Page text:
Packed with protein, antioxidants, and tons of flavor, this smoothie is the perfect midday pick-me-up, especially when you’re trying to avoid sugary snacks.

 

 

 

 

 

The (Many) Health Benefits of Blueberries

New York State Berry Growers health benefits of blueberries

The (Many) Health Benefits of Blueberries

It’s no secret that a colorful fruits, especially blueberries, offer a variety of health benefits. From reduced risk of debilitating diseases to improved complexion and hair, blueberries are a nutritional powerhouse that have significant positive effects on human health. And new studies are showing that blueberries can even enhance cognitive function. With summer—and fresh berries—due to arrive in farmers’ markets and on farm stand shelves in a little more than a month, there’s never been a better time to incorporate fresh, local blueberries into your diet. 

Blueberries are chock-full of many health-promoting vitamins and compounds, including anthocyanins, a flavonoid that has been linked to protection against free radical damage and a decreased risk of cancer, obesity, and diabetes. The blueberry is also known to support heart health, with high levels of fiber, potassium, folate, vitamin C, and vitamin B6. Likewise, this humble fruit’s high levels of potassium, calcium, and magnesium all help to decrease blood pressure. Blueberries are also high in vitamin K, which improves calcium absorption—a low intake of which has been linked to an increased risk of bone fracture. Some studies even suggest that regular eating of blueberries can promote healthy skin and hair, increase energy, and contribute to weight loss.

Recent studies have demonstrated the blueberry’s positive effect on cognitive function. A pair of 2014 studies found that consumption of blueberries can improve short-term memory loss and motor coordination, and in patients with the neurodegenerative disorder Parkinson’s disease, consumption of blueberries has been linked to a reduced risk of cognitive decline.  Another study found that blueberries (in a freeze-dried powder form) may also have an effect on the onset of the symptoms of Alzheimer’s disease. “The blueberry group demonstrated improved memory and improved access to words and concepts,” concluded lead author Robert Krikorian.

The latest study, published in March 2017 in the European Journal of Nutrition, provided more evidence that blueberry consumption improves cognitive function. The authors found that adults age 60 to 75 who consumed 24 grams of freeze-dried blueberry powder (the equivalent of one cup fresh berries) daily showed significant improvement in verbal memory, repetition, and task switching over their placebo-group counterparts.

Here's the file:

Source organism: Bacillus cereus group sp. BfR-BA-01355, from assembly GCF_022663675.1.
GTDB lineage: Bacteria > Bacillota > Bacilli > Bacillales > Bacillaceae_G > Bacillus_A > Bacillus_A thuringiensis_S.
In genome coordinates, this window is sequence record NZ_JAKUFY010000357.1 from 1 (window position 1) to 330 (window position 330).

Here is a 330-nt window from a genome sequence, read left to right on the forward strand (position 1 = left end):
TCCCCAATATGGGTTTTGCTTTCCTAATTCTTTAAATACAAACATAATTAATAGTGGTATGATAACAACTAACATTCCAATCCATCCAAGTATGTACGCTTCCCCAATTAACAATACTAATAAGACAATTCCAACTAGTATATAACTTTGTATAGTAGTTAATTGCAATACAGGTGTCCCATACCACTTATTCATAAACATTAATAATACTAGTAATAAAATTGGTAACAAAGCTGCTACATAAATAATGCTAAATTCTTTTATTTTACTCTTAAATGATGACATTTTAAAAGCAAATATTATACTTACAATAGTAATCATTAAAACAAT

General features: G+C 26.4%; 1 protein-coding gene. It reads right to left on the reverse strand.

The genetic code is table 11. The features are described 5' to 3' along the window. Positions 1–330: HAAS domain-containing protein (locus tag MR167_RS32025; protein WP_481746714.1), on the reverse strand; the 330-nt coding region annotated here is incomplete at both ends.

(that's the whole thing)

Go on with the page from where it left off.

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Blueberry Nutrition at a Glance

A 1-cup serving of blueberries contains:

  • 84 calories
  • 3.6 grams of dietary fiber (14% of daily requirement)
  • 0 grams of cholesterol
  • 1.1 grams of protein
  • .49 grams of fat
  • 21 grams of carbohydrate
  • 24% of an adult's recommended daily allowance of vitamin C, 5% of vitamin B6, and 36% of vitamin K
  • Iron, calcium, potassium, magnesium, phosphorus, sodium, manganese, zinc, copper, folate, beta-carotene, folate, choline, vitamin A, vitamin E
  • Phenolic compounds with antioxidant activity, including anthocyanins, quercetin, kaempferol, myricetin and chlorogenic acid

To locate a farm in your area of New York that sells fresh, locally grown berries, visit our Find a Farm directory.

6 Ways to Enjoy Fresh-Tasting, Local Strawberries All Year Long

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6 Ways to Enjoy Fresh-Tasting, Local Strawberries 

. . . All Year Long

Summer is just getting under way here in the Northeast, and we’re looking forward to several weeks’ worth of fresh, juicy strawberries. But short of going on an all-strawberry diet—which, come to think of it, doesn’t sound like a bad idea—we often find ourselves with extra berries. And since the thought of tossing even part of our bounty makes us want to cry into our berry smoothies, we’ve developed several ways to keep the good times rolling—and the berries fresh-tasting—all year long.

Freeze them! This is the easiest way to preserve all that strawberry goodness long after the growing season has ended. First, be sure that the berries you’re using are fully ripe; they should be deep red and firm. Remove the stems and caps, and wash and drain the fruit. Place the berries in a single layer on towels to dry; then pop the whole berries into containers or freezer bags (squeeze as much air as possible out of the bags), and place in the freezer.

You can also slice the berries in half or lightly crush them, place them in a bowl, and stir 1/2 cup sugar into each quart of berries, and gently mix till the sugar is dissolved. Freeze them in containers. To use, allow the berries to thaw completely, and drain off excess water. The water can be used for smoothies, so don’t throw it out!

Make berry cubes. In a mixing bowl, gently crush up to a pint of berries. Add enough filtered or spring water to make a chunky liquid. If you like extra sweetness, add 1 to 2 tablespoons sugar, and stir well until the sugar is dissolved. If you prefer a mix of savory and sweet flavors, skip the sugar and add a handful of clean, finely chopped fresh basil, mint, or rosemary. Spoon the mixture into clean ice cube trays. For a sweet berry blast in cocktails and other drinks, pop a couple of frozen berry cubes into the glass.

Make jam or jelly. Each cook seems to have his or her own jam recipe, so don’t be afraid to experiment! If you’ve never tried making strawberry jam before, it couldn’t be easier. Try this recipe for ultra-simple, no-cook freezer jam, or this recipe for more traditional, cooked strawberry preserves.

Dry them. Skip the teeny-tiny, overpriced packages of strawberries sold in some gourmet stores. Instead, preheat your oven to 200 degrees F. Clean your fresh berries, remove the stems and caps, and slice them in half. Line a cookie sheet with parchment paper, and lay the berries cut side up on top. Slide the sheet into the oven, and dry the berries for 2 hours. Flip them over, and dry for 2 hours more. Allow the berries to cool completely, and store them in airtight containers in the fridge. They shrink quite a bit when dried, so you’ll be able to pack quite a few into each container.